- Boards should take an interest in what innovations are happening in the business, and work with management to properly fund the pilots. It makes no sense to allocate shareholder capital to pilot projects and then let them run as pilots forever. Boards should press management for updates on pilot projects.
- Executives should ask for a regular accounting of the various pilot projects and trials that are underway, regardless of scale. That accounting should include the nature of the benefits at stake, how long the pilot has been running, the end game, and lessons learned. Executives should dial back their tolerance of pilots that do not progress, and should withhold funding if a pilot project or line manager does not have an enterprise plan.
- Companies should consider taking a stake in key technologies or solutions to drive heightened attention on the pilot. Nothing creates interest more than an ownership stake.
- Finally, managers should make time in the schedule to share the state of pilots across the company to signal that change projects are encouraged and rewarded.
For Digital Technology Companies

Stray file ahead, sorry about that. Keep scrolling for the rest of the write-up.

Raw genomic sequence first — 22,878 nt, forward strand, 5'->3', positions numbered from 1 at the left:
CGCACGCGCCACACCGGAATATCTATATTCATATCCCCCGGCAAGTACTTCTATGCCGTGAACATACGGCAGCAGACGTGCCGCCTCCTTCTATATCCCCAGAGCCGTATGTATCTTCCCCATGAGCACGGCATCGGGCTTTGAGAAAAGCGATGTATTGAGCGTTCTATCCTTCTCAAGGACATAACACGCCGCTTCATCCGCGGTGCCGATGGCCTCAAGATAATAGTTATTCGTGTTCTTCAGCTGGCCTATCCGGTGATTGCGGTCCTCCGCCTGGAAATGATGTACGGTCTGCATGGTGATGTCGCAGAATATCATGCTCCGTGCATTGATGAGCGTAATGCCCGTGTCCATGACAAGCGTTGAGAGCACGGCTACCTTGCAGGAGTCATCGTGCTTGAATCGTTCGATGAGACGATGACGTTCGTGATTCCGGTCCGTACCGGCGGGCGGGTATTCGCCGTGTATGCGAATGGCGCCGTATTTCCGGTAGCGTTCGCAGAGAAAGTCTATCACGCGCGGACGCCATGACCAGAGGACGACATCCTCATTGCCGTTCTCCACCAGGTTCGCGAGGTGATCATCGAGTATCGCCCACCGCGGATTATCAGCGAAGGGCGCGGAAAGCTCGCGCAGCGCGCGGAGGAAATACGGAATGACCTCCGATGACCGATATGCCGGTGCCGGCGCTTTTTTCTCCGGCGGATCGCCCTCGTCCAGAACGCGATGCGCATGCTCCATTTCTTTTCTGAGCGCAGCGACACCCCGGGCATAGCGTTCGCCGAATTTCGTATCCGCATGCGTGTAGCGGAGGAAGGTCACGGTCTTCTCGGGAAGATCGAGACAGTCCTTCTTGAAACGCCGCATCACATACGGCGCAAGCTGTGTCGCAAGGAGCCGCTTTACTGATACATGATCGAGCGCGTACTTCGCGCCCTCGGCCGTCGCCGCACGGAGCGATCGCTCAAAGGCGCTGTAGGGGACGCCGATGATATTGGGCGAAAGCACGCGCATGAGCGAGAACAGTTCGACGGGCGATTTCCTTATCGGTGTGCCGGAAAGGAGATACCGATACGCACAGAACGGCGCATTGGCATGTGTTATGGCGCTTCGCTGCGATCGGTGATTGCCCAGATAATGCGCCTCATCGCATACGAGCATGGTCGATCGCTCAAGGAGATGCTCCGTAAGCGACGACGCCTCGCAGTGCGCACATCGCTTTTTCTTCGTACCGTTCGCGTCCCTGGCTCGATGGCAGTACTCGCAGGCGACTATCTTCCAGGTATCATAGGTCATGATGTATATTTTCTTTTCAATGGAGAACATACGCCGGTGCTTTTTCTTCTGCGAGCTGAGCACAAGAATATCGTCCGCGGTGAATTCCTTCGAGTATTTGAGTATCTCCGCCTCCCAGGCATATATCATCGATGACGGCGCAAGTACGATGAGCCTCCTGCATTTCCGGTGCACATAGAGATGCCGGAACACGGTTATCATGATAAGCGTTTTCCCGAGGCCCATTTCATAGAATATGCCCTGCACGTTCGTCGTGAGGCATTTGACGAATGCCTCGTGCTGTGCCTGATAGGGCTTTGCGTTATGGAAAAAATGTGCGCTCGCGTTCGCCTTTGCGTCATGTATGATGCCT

Tech firms need to build into their sales efforts more clarity about transitioning out of pilot mode.
- Take the time at the outset of a pilot to measure the baseline of the benefits at stake. The customer or an independent party (a consultant perhaps) should do this so that the bias inherent in measurement is reduced. The baseline should consider indirect as well as direct productivity gains, cost reductions, asset utilization and throughput, and volume growth.
- Make very clear the performance targets that the pilot is intended to achieve, building on the baseline. That could be based on percentage gains or absolutes, quantitative or qualitative.
- Set out the conditions under which the pilot will progress from stand alone to either a larger pilot, second pilot site or enterprise roll out. Make clear what you will do to help the manager through the transition.
- Create value for the initial customer that is only available if the pilot grows. This could be additional features that are available through fleet learning, or new pricing, or both.
- Specify an end date to the pilot. Make it sufficiently distant that the company has enough time to learn to use the solution and embed it into their ways of working. Do not hesitate to terminate the pilot at the end of the pilot schedule.
- Support the customer in creating the growth pathway. Oil and gas companies run a steady series of internal knowledge-sharing and update sessions, which is how they drive change from the bottom up (managers copy good ideas picked up in these sessions). Help your customer get on the agenda, build their slides for them, and coach them on the messages.
It is in the best interests of everyone involved in a pilot to see it transition from experiment to business as usual, but without some changes, we will continue to see a steady stream of never-ending pilots.
Check out my new book, ‘Bits, Bytes, and Barrels: The Digital Transformation of Oil and Gas’, available on Amazon and other on-line bookshops.